In the systematic review by Raposo et al. it was found that the surgical-orthodontic treatment in Class II malocclusion was more effective than the orthodontic camouflage treatment with regard to skeletal outcome as well as soft tissue profile including the nose (N′-Prn-Pog’) [25]. However, they concluded that camouflage treatment may represent an alternative to surgical-orthodontic treatment, especially with regard to the Li–E-line, skeletal profile (N–A–Pog), and soft tissue profile (N′-Sn-Pog’) measurements. But they also indicated that, for the majority of the measurements, especially dental ones, patients undergoing surgical-orthodontic treatment presented a more severe pretreatment condition, so the study’s conclusions should be interpreted with caution. In this context, Kinzinger et al. reported on the camouflage treatment in Class II patients by upper premolar extraction that significant reductions in profile convexity were achievable only by combined orthodontic and surgical treatment of the malocclusion [13]. Furthermore, when performing camouflage treatment combined with maxillary premolar extractions in adults, an increase in the nasolabial angle, which is often esthetically undesirable, has to be discussed as a potential side effect and it has to be considered when selecting the appropriate therapeutic approach.

Rabie et al. investigated the differences in the morphological characteristics of borderline Class III patients who had undergone camouflage orthodontic treatment or orthognathic surgery, and they compared the treatment effects of both therapeutic options [28]. They reported that both treatment techniques led to changes in the lower dental-alveolus and lower incisors. They also found that the most pronounced soft tissue changes were limited to the lower lip rather than both lips, regardless of the treatment group. This finding was different from what was reported in another study, which described a change in both lips [29].

Different studies have suggested that bimaxillary surgery should be considered in the treatment of Class III malocclusions because the additional maxillary advancement will reduce the need for extensive mandibular setback [15]. This is justified by the significant increase in the width of the airway postoperatively in comparison to the single mandibular setback [16] or the reduced risk of an undesired effect in the submental region, which may require additional operations, such as liposuction [5]. Furthermore, double jaw surgery should provide better long-term stability [30].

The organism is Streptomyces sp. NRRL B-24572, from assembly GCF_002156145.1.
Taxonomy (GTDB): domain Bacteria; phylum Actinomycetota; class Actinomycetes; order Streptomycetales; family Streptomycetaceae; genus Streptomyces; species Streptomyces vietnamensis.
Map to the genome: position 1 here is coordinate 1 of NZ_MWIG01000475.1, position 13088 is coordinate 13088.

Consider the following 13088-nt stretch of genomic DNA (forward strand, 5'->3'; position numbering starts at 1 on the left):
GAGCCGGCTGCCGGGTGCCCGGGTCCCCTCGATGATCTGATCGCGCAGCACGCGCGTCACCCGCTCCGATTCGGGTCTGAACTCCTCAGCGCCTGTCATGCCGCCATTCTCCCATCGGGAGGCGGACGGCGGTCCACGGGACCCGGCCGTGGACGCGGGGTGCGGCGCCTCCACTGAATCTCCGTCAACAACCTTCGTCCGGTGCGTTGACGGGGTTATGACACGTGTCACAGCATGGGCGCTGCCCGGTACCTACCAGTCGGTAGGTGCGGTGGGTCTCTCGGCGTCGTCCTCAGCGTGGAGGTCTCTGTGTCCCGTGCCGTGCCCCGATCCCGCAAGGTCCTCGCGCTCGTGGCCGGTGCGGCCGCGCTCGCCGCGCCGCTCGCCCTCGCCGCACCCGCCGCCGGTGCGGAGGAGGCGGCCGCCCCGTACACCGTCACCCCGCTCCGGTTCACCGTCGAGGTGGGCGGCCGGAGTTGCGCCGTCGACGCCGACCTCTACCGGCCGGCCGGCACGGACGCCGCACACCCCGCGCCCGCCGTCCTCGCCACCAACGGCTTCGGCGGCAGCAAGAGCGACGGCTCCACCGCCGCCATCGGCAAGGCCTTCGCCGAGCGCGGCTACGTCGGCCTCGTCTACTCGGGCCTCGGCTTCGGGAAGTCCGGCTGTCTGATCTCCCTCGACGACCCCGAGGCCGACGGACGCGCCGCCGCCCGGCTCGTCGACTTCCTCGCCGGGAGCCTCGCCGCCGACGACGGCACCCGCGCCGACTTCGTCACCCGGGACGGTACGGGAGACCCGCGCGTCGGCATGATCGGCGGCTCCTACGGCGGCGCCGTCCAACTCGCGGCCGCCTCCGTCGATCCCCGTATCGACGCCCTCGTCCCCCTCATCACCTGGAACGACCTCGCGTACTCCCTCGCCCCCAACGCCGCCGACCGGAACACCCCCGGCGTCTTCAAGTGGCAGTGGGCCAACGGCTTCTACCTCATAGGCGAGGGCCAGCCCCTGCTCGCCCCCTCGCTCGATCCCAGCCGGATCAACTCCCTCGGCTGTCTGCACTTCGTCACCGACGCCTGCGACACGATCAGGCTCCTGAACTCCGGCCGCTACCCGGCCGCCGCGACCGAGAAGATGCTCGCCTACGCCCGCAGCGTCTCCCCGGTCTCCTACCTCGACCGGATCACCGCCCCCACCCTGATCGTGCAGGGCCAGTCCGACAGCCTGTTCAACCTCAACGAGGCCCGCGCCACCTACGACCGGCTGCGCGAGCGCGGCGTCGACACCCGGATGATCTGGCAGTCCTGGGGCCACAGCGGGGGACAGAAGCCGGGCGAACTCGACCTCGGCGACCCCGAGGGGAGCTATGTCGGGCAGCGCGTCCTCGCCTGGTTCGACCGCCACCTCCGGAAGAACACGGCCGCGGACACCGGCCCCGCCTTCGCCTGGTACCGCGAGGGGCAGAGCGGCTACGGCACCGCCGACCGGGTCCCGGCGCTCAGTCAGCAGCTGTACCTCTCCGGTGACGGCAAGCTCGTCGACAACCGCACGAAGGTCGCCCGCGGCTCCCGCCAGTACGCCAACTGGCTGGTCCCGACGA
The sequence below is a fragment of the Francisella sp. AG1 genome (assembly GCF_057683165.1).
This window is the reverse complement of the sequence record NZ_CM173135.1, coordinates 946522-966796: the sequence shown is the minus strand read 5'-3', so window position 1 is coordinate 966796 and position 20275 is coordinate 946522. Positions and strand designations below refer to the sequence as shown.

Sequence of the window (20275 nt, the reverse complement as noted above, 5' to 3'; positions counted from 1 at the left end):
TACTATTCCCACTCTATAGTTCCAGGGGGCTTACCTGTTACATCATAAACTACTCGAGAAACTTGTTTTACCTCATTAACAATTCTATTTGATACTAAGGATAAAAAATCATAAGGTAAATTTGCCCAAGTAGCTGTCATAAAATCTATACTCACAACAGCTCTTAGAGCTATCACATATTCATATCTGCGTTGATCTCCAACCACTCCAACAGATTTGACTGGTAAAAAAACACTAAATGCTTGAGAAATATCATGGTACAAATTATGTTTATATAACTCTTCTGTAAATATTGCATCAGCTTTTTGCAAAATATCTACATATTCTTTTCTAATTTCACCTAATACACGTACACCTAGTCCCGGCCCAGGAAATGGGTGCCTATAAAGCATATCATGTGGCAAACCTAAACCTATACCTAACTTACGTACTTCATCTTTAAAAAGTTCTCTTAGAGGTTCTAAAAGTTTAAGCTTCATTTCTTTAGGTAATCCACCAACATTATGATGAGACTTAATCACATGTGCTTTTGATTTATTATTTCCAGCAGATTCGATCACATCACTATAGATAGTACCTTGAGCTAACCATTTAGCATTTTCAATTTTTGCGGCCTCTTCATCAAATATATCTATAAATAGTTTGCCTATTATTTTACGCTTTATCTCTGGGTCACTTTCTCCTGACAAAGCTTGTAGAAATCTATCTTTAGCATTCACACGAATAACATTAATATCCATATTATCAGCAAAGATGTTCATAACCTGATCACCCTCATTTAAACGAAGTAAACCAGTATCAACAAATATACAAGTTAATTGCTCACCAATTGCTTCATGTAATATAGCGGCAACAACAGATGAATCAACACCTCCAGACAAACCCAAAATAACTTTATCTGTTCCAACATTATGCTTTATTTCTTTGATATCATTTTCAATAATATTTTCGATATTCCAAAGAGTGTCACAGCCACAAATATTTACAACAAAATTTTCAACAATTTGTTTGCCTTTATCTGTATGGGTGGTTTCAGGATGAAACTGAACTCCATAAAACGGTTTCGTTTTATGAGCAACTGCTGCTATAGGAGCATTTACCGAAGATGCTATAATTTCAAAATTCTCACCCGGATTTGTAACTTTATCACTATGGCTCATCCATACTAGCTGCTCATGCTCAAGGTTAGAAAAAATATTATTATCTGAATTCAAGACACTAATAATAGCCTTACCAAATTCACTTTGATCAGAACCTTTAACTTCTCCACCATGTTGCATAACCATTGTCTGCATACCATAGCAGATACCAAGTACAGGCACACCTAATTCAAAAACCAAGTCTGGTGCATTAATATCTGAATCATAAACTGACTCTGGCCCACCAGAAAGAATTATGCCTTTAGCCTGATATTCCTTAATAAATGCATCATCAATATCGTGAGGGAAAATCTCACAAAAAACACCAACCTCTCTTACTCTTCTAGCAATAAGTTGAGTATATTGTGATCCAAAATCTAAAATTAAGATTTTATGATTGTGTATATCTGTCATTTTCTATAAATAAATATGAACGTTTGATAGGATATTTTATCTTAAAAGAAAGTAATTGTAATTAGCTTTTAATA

Generally, the present investigation demonstrated that, in both of the surgical Class II groups with an increasing displacement distance, the distance between the lips and the E-line decreased (Ls-E-line, Li-E-line), both lips become thinner (A–A’ on NL, B–B′ on ML), while the upper lip (Sn-Sto) became shorter and the lower lip (Sto- Gn’) became longer. However, these changes in the profile are not statistically significant. This is probably due to the large variability of post-treatment lip positions [19]. In this context, in terms of flattening, the mentolabial angle (Pog’-B′-Li) is more affected by mandibular advancement than by bimaxillary procedures. Furthermore, it was particularly noticeable that the lip-chin-throat angle (LiPog’-Gn’H) became smaller with increasing displacement, especially with the bimaxillary procedures. This information can be important with regard to the possibly simultaneous aesthetic treatment of a double chin.

In the Class III groups, the changes in the soft tissue profile depending on the surgical technique or the amount of displacement differed. It was found that the soft tissue behavior differed between the maxillary advancements and the mandibular setback or bimaxillary procedures, which were more equal to each other. Especially, the distance between the upper lip and the E-line increased with increasing displacement distance for the maxillary advancement or bimaxillary procedures, while the decrease in the lower lip was comparatively low after mandible setback or bimaxillary surgery. Linear measurements seemed to be more affected by maxillary advancement than angular findings. The surgical intervention led to a shortening and thickening of the lower lip length, but a slight extension and thinning of the upper lip. This behavior is most often found in the context of maxillary advancement. Regarding the angular changes, it can be seen that the mentolabial fold becomes more noticeable and the lip-chin-throat angle increases. While this primarily applies to maxillary advancement, it is also seen in mandibular setback, which is important with regard to the development of a double chin. In cases of an already existing double chin, this should be considered when deciding on the appropriate surgical approach.

Regarding statistically significant changes, differences between the profile changes were found more frequently for skeletal than for the soft tissue measurements, this is already known from other studies, which reported that the soft tissue is relatively less displaceable than the underlying hard tissue [19, 23]. In the present study, there were no significant differences between the angular and linear changes (T∆: T1-T0) of moderate and pronounced malocclusion, significant differences between camouflage therapy and orthognathic surgery were already found within the moderate Class II and III treatment. These differences are primarily due to changes caused by surgical procedures, while the camouflage therapy caused only minor changes.